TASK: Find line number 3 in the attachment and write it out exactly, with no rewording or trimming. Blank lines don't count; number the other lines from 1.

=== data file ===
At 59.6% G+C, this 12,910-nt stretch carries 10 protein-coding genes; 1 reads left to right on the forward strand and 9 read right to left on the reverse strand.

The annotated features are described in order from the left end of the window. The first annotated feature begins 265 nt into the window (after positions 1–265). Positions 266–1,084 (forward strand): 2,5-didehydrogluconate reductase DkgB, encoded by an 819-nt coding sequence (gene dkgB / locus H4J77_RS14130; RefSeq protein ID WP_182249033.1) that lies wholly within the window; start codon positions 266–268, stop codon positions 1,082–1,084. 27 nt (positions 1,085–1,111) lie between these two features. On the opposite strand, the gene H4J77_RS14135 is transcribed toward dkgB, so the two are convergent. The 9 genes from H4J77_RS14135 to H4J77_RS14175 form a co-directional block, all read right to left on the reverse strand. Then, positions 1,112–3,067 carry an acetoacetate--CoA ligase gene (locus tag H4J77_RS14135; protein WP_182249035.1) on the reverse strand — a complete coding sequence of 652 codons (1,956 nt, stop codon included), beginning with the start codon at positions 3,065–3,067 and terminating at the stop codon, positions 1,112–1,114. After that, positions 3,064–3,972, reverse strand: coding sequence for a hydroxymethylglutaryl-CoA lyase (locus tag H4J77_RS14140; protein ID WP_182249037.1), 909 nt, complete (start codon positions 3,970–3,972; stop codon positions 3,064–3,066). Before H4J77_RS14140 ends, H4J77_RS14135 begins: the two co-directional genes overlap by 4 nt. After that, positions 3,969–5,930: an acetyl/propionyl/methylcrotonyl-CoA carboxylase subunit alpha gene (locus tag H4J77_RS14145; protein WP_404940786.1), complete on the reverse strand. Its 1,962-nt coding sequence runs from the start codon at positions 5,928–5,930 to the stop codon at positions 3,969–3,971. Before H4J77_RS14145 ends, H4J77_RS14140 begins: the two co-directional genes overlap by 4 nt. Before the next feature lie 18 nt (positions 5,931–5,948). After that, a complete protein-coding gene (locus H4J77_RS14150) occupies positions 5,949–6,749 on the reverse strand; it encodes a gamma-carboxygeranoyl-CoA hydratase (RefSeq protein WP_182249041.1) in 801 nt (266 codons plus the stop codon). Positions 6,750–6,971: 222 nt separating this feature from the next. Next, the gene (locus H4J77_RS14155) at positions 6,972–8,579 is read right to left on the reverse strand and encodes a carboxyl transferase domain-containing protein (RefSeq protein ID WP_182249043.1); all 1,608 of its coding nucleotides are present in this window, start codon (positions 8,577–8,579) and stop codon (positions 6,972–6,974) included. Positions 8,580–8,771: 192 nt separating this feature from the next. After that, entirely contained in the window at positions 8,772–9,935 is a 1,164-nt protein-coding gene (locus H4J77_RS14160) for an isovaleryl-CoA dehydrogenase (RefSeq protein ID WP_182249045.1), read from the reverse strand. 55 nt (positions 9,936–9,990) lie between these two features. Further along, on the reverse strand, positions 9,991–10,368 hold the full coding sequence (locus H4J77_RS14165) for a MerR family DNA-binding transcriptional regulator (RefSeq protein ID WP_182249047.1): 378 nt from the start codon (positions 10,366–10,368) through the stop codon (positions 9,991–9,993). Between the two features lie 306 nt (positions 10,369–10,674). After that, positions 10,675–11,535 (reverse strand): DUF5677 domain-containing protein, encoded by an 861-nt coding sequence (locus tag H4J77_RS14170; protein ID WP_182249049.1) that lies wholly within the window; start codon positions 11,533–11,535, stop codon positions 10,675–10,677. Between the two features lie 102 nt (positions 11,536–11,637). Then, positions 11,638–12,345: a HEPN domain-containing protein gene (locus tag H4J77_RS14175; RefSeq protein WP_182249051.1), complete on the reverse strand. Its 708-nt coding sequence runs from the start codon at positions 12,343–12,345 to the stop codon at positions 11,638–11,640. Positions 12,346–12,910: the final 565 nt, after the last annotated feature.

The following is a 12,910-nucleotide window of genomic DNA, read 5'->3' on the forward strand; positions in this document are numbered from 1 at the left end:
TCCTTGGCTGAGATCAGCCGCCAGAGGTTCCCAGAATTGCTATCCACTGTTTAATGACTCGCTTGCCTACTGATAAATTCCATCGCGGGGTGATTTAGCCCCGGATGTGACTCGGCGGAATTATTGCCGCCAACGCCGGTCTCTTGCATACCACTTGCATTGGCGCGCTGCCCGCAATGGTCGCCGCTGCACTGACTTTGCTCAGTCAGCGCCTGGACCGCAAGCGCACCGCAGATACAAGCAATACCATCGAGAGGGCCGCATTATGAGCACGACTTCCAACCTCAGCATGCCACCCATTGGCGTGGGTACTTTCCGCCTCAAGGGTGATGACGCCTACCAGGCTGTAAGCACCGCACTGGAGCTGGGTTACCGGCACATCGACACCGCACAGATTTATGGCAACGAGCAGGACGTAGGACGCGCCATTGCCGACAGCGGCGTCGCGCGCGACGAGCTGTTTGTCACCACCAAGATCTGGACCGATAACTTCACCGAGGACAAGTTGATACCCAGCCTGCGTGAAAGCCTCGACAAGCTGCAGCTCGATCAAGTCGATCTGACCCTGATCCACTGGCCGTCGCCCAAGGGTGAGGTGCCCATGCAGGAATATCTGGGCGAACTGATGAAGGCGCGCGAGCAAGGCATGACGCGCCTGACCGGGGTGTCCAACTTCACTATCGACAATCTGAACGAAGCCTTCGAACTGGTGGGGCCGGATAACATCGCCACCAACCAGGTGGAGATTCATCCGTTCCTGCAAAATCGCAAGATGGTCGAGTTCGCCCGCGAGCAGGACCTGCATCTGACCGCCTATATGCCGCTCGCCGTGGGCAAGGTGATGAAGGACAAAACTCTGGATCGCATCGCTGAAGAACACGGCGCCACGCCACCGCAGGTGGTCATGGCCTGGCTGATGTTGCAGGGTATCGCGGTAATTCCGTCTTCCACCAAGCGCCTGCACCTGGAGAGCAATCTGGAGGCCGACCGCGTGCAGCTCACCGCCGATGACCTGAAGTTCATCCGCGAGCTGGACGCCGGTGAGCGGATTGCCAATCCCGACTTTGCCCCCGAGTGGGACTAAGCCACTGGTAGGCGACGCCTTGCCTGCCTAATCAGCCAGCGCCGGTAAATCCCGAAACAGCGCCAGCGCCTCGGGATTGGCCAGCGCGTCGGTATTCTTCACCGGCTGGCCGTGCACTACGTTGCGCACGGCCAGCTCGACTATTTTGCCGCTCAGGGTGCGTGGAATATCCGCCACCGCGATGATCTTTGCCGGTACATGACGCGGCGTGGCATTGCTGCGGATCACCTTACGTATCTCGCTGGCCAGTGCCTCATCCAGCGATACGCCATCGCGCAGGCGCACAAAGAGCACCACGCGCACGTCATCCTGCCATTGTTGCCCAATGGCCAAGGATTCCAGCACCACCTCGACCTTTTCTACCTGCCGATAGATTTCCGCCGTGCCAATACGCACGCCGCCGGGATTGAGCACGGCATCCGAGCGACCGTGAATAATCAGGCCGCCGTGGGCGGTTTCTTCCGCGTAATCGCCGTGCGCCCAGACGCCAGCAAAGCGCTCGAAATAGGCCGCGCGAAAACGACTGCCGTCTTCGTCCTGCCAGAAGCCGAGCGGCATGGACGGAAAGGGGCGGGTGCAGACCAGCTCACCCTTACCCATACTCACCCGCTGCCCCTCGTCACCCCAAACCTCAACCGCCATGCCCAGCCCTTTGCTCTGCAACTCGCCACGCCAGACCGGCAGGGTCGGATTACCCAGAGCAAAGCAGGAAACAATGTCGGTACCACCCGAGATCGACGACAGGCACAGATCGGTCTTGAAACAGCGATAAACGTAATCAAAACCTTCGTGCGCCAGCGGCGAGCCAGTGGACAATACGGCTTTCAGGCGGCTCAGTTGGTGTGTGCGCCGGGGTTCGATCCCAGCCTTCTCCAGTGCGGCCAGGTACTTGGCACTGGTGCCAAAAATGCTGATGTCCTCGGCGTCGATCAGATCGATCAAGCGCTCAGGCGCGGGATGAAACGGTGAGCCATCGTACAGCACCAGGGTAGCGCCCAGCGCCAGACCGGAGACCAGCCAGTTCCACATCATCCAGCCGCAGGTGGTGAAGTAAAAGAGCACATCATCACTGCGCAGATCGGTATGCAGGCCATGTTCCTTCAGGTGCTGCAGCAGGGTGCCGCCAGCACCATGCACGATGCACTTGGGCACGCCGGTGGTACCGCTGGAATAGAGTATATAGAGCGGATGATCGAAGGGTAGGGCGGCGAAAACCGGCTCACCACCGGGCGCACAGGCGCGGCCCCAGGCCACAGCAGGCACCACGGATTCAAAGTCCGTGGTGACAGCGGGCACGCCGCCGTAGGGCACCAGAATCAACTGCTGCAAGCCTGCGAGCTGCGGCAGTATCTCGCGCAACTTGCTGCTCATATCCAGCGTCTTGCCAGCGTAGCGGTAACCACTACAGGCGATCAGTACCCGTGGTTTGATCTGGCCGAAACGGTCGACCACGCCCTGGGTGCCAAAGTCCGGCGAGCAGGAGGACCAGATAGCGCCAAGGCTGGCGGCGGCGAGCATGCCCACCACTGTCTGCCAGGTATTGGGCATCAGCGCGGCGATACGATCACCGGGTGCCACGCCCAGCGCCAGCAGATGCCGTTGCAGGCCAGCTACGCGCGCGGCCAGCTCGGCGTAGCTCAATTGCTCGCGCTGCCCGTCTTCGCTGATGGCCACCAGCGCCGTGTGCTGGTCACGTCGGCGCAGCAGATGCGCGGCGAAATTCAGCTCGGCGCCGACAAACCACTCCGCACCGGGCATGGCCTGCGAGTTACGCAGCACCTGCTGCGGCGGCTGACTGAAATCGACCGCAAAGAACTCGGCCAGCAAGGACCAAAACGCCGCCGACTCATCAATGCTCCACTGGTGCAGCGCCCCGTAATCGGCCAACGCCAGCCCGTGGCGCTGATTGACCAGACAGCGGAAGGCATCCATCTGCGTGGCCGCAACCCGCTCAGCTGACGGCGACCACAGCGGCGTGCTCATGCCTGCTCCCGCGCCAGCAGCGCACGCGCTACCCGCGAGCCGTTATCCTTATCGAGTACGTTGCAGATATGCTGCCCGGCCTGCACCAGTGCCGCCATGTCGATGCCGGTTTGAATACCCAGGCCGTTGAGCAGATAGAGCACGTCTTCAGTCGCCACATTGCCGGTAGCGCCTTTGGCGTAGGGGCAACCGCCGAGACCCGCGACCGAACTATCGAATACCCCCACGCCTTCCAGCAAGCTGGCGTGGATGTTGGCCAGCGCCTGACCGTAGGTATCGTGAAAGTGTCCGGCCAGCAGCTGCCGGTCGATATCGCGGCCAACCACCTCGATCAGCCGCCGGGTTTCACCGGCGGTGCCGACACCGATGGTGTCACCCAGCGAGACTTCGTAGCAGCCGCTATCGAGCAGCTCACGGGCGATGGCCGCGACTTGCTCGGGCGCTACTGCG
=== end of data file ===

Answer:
The following is a 12,910-nucleotide window of genomic DNA, read 5'->3' on the forward strand; positions in this document are numbered from 1 at the left end: